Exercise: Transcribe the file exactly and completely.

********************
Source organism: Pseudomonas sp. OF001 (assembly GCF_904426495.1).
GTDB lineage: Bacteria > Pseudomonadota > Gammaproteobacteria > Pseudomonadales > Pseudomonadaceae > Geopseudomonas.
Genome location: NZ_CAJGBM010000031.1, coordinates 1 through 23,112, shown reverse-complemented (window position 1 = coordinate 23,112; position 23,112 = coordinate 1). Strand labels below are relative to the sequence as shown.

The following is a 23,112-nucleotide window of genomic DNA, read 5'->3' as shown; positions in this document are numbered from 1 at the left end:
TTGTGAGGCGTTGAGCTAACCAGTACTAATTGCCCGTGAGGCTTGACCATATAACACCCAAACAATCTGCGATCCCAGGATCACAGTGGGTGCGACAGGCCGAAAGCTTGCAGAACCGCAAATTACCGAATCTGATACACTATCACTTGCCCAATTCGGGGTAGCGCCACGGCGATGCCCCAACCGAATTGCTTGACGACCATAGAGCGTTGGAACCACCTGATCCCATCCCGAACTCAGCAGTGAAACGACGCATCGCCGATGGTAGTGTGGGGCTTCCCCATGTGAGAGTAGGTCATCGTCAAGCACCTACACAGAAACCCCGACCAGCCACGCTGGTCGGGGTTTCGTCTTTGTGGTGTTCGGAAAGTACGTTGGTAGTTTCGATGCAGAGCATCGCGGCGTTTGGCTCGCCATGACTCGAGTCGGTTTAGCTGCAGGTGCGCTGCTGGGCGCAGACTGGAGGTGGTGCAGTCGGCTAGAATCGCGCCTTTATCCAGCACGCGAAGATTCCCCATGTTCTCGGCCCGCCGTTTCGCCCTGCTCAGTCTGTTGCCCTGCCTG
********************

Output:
Source organism: Pseudomonas sp. OF001 (assembly GCF_904426495.1).
GTDB lineage: Bacteria > Pseudomonadota > Gammaproteobacteria > Pseudomonadales > Pseudomonadaceae > Geopseudomonas.
Genome location: NZ_CAJGBM010000031.1, coordinates 1 through 23,112, shown reverse-complemented (window position 1 = coordinate 23,112; position 23,112 = coordinate 1). Strand labels below are relative to the sequence as shown.

The following is a 23,112-nucleotide window of genomic DNA, read 5'->3' as shown; positions in this document are numbered from 1 at the left end:
TTGTGAGGCGTTGAGCTAACCAGTACTAATTGCCCGTGAGGCTTGACCATATAACACCCAAACAATCTGCGATCCCAGGATCACAGTGGGTGCGACAGGCCGAAAGCTTGCAGAACCGCAAATTACCGAATCTGATACACTATCACTTGCCCAATTCGGGGTAGCGCCACGGCGATGCCCCAACCGAATTGCTTGACGACCATAGAGCGTTGGAACCACCTGATCCCATCCCGAACTCAGCAGTGAAACGACGCATCGCCGATGGTAGTGTGGGGCTTCCCCATGTGAGAGTAGGTCATCGTCAAGCACCTACACAGAAACCCCGACCAGCCACGCTGGTCGGGGTTTCGTCTTTGTGGTGTTCGGAAAGTACGTTGGTAGTTTCGATGCAGAGCATCGCGGCGTTTGGCTCGCCATGACTCGAGTCGGTTTAGCTGCAGGTGCGCTGCTGGGCGCAGACTGGAGGTGGTGCAGTCGGCTAGAATCGCGCCTTTATCCAGCACGCGAAGATTCCCCATGTTCTCGGCCCGCCGTTTCGCCCTGCTCAGTCTGTTGCCCTGCCTG